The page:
Thursday, July 11, 2013

DIY Chevron Bulletin Frame


Hey everyone!

So I know it may seem all I update are picture frames, but when I saw my stash of forgotten cork board squares I had to claim another. I mean, these cork board squares are at least three years old so why not?

I grabbed one of the squares and a frame that housed our fall bucket list. It has sat unused in my basement ever since. *blush* It would be nice to redo another thrift store frame and save a good white one, but I didn't have any older ones big enough.

After popping out the old bucket list, I used the glass as a guide for cutting my cork board. It helps if you score it a few times with the X ACTO knife instead of trying to cut all the way through. You are then left with a perfect 8x10 (or whatever size you are cutting) with no frayed edges.

Let's be honest at this point. I enjoy scrapbooking. I have a Silhouette Cameo that cuts all different kinds of shapes. It only made sense to have the machine cut the chevron for me. I wasn't about to measure if I didn't have to! Math is not my strong point.

I decided to make a vinyl stencil so all I'd have to do is apply it to the cork and paint in the negatives. Making vinyl stencils are super easy and super fast. If you don't have a silhouette machine and are pretty artistic or handy I am sure you could find an image online and trace it onto the vinyl. Then use your X acto knife to cut around the image.
Once my stencil was finished I used my X acto knife to weed out the negative part of the image. Since we aren't dealing with letters, I just tossed the pieces aside.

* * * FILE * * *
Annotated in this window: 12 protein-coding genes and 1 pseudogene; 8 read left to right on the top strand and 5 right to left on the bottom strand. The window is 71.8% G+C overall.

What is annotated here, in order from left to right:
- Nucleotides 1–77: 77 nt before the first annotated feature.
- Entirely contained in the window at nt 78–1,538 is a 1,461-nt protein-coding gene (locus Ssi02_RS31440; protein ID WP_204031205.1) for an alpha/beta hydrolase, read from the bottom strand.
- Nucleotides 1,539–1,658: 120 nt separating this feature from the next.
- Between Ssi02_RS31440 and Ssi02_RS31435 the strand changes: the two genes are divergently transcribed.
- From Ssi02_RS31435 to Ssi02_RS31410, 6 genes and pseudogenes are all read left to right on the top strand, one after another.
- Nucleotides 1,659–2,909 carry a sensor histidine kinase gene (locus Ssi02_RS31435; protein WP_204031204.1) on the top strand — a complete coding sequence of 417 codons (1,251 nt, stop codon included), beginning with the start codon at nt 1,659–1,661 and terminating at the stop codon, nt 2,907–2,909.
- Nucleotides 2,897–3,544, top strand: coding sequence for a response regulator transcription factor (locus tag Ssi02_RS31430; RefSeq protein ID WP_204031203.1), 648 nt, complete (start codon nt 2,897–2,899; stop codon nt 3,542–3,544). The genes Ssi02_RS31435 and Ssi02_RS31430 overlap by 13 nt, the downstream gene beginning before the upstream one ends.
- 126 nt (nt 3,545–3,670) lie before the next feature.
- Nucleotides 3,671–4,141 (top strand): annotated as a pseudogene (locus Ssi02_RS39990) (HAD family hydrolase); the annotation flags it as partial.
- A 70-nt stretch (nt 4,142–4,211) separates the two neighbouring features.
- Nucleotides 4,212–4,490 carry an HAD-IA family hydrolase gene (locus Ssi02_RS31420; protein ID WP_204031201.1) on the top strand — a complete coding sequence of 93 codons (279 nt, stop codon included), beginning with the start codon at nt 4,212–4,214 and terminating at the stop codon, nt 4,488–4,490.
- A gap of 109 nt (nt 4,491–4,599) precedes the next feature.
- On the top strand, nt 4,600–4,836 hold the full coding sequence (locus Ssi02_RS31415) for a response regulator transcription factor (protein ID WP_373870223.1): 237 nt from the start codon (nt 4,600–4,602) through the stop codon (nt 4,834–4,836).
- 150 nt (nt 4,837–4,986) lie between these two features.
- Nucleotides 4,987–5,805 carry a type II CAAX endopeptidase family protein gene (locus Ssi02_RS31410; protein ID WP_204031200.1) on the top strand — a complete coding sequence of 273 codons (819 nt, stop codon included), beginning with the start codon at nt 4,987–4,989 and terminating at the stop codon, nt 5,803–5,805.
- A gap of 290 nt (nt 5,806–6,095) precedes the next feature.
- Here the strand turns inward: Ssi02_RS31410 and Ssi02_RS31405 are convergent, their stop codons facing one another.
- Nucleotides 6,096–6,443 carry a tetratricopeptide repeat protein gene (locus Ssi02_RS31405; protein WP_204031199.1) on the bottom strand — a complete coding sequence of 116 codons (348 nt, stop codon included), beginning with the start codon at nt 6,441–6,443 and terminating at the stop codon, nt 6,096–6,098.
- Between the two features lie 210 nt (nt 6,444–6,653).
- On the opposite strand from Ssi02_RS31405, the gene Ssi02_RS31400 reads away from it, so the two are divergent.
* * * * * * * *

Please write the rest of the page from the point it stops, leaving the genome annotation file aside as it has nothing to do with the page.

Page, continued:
Most people who craft with vinyl are smart enough to buy more transfer tape than vinyl itself so they never run out. I am not one of those people. I never seem to buy enough transfer tape and instead I am left with using Frog Tape. It works just the same. Actually, I am smart. This saves so much more money so HA to the vinyl companies out there. :)

After covering my image with the Frog Tape I "burnished" the edges with my fingers. All that means is pressing down real hard. A credit card works great in this situation, but so do fingers! After that's finished gently lift the tape off of the vinyl backing and it should come up pretty smoothly.

I don't have a picture of this step but once I placed the image on my piece of cork I "burnished" the whole image so it would stick to the surface. When removing the tape its best if you do it at an angle. If you see the vinyl is sticking to the tape and not the surface change your direction and move slower. Since cork isn't a smooth surface you sometimes have to change your direction a few times!

Acrylic paint is perfect for these types of projects. I wanted a gray color but since I don't have gray I went elementary and brought out white and black. If you do this, make sure you mix more than what you assume would be enough. The cork sucks up a lot of the paint and its hard getting the same color if you have to mix another batch. I may or may not know that from this project.

This is how your project will look. I heart vinyl stencils, they sure make for crisp lines... if you burnish real well! Before the paint dries it's best to remove the vinyl. Just be careful the wet part of the vinyl doesn't touch the unpainted part of the cork!

Once it is dry just put it back in the frame! I decided to display a few Instagram (avillarreal140) pictures in mine for now. I think it'd also be cute to display earrings or on it's own in a space that needs more texture.

*I like these cork squares because I remember them being pretty cheap. However, if you make this project to display pictures or memos I recommend doubling up on the cork. It is pretty thin and with one piece the push pins will be exposed in the back!

Thanks for visiting!


Linking up with Yellow Bliss Road!

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